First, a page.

According to the Verge the move is a real blow to Netflix, which secured a valuable streaming deal with Disney back in 2012. It provided a backbone of content for parents who want to sit their kids in front of some moving wallpaper for hours while they clean up the mess the terrors have made.
Netflix won't lose its Disney movies right away. Disney says it plans to cut Netflix off starting with the studio's 2019 films, and Netflix says it'll be able to keep all the Disney movies it gets through the end of that year. That means Netflix should be able to stream the next two Star Wars movies, but it'll miss out on the new trilogy's final installment.
Disney's streaming service will be built off technology from BAMTech, the MLB-founded video streaming platform. Disney was already a major investor in BAMTech, and today it's making an even bigger investment - of $1.58 billion - giving it a 75 percent stake in the company. The acquisition still requires regulatory approval. The Disney-branded streaming service will be the "exclusive home in the US for subscription-video-on-demand viewing," and will kick off with films including Toy Story 4 and the sequel to Frozen."Original movies, TV shows, [and] short-form content" will be added to the service, and it'll be filled out with older movies from Disney and Pixar's catalogue and shows from Disney's TV channel.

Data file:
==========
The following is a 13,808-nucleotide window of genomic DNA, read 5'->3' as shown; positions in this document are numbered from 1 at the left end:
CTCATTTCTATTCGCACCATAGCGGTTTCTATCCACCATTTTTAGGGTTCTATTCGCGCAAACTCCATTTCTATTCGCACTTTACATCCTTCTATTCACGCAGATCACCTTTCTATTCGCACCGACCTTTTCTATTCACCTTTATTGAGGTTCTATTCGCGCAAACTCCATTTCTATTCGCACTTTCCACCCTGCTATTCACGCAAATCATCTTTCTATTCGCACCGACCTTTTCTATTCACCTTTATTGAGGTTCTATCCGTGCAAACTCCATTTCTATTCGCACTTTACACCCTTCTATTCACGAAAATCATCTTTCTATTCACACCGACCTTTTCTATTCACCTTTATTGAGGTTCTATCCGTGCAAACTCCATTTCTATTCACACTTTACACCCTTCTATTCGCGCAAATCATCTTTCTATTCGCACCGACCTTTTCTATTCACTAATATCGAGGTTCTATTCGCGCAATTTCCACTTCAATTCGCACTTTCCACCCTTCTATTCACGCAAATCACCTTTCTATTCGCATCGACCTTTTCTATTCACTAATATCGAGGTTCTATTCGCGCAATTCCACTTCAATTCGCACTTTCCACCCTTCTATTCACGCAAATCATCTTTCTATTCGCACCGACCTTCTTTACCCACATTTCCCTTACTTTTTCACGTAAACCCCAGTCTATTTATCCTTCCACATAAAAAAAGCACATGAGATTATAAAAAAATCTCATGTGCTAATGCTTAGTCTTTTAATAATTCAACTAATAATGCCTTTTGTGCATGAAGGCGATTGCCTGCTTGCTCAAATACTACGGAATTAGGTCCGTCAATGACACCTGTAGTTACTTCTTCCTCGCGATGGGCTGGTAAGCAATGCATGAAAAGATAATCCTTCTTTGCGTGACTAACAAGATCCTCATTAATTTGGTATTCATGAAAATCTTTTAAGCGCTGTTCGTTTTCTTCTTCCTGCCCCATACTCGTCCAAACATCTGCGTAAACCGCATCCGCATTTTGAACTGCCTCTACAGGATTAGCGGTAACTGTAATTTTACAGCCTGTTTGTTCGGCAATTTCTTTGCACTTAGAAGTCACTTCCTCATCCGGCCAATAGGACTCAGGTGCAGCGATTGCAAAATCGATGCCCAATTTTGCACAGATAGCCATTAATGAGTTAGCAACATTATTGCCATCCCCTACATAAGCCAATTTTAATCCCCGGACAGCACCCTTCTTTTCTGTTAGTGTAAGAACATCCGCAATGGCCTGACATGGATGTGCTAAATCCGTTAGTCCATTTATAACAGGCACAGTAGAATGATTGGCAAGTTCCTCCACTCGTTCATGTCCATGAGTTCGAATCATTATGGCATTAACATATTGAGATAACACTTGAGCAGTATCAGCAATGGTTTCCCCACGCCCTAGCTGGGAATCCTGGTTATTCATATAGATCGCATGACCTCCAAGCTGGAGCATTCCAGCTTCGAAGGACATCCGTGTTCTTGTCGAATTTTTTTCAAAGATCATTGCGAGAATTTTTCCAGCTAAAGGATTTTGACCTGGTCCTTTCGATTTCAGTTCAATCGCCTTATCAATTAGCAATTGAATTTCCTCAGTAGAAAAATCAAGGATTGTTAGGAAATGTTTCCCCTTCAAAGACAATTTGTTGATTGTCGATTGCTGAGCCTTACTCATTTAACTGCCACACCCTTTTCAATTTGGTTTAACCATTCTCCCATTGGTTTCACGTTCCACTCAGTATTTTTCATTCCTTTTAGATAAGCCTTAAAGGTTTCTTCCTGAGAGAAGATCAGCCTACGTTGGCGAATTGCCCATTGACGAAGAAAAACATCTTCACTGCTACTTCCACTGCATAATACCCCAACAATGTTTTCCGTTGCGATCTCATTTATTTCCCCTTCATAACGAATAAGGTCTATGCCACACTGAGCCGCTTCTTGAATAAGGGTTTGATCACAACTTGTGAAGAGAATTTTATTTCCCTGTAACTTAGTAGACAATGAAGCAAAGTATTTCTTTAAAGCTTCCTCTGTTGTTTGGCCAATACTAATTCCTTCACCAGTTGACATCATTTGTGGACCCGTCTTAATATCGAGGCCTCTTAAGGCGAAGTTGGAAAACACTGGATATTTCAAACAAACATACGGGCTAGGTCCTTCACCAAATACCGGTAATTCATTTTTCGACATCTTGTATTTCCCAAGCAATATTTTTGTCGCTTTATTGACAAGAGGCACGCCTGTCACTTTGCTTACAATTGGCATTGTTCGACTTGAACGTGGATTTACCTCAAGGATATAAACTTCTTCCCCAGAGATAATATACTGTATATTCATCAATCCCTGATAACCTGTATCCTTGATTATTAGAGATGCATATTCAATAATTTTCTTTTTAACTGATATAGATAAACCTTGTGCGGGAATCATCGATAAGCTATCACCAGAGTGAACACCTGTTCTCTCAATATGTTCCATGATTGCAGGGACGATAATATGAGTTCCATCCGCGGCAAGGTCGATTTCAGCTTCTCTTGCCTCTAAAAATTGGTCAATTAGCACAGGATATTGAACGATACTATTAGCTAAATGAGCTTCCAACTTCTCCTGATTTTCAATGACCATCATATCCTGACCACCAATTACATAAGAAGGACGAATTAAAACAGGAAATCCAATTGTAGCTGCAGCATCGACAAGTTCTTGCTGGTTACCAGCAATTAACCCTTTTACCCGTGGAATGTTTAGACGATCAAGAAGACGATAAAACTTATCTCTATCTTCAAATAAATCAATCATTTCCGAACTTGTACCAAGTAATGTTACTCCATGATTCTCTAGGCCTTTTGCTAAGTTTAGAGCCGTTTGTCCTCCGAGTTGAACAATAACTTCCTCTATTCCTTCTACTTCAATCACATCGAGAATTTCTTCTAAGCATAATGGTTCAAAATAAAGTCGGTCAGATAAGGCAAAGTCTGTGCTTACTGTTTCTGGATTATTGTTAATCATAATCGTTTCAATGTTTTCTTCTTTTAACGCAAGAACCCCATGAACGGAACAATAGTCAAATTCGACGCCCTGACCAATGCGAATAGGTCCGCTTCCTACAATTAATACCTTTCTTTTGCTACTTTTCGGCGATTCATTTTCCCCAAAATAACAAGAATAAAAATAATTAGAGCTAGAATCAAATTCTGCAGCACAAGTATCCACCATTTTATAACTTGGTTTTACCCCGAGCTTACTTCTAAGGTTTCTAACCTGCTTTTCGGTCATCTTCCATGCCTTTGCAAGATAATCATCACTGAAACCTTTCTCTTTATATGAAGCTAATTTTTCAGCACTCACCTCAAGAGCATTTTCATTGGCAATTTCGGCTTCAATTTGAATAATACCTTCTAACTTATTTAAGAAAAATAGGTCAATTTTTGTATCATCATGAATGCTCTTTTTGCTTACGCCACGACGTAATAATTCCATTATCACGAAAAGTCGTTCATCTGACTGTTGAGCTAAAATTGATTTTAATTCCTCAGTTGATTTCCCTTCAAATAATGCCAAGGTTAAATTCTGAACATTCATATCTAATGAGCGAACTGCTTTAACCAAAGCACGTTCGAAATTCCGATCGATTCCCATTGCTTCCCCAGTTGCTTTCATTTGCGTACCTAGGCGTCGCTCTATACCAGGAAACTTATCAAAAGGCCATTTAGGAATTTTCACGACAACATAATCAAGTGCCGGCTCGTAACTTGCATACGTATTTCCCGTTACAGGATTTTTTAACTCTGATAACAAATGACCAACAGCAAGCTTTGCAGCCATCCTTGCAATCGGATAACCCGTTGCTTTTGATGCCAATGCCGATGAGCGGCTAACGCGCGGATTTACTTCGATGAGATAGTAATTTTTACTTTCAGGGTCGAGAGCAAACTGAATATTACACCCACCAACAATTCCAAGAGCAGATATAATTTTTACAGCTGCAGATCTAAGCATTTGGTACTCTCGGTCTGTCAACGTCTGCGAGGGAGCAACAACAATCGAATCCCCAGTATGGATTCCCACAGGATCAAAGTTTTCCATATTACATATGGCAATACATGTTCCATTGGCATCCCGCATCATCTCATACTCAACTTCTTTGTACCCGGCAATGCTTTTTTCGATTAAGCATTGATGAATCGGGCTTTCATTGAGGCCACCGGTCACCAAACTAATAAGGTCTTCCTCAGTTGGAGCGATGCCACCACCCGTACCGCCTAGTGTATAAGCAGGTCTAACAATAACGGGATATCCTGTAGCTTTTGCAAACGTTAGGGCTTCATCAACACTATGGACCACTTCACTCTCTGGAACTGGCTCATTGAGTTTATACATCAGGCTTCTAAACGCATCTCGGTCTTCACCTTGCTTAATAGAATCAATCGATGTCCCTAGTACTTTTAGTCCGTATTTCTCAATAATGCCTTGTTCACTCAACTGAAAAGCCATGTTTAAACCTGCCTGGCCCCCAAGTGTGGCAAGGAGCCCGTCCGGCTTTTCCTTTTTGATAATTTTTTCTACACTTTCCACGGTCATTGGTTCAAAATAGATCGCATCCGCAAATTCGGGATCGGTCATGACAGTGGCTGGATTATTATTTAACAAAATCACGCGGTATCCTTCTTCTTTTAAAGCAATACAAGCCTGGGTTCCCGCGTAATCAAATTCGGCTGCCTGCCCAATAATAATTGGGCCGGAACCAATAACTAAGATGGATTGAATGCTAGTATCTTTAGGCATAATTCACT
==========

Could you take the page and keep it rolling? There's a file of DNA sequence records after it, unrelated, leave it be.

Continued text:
The report also notes Disney plans to launch a streaming service exclusively for ESPN, targeted for launch early next year. Disney is promising about '10,000 live regional, national, and international games and events a year,' with individual sports packages available as well,.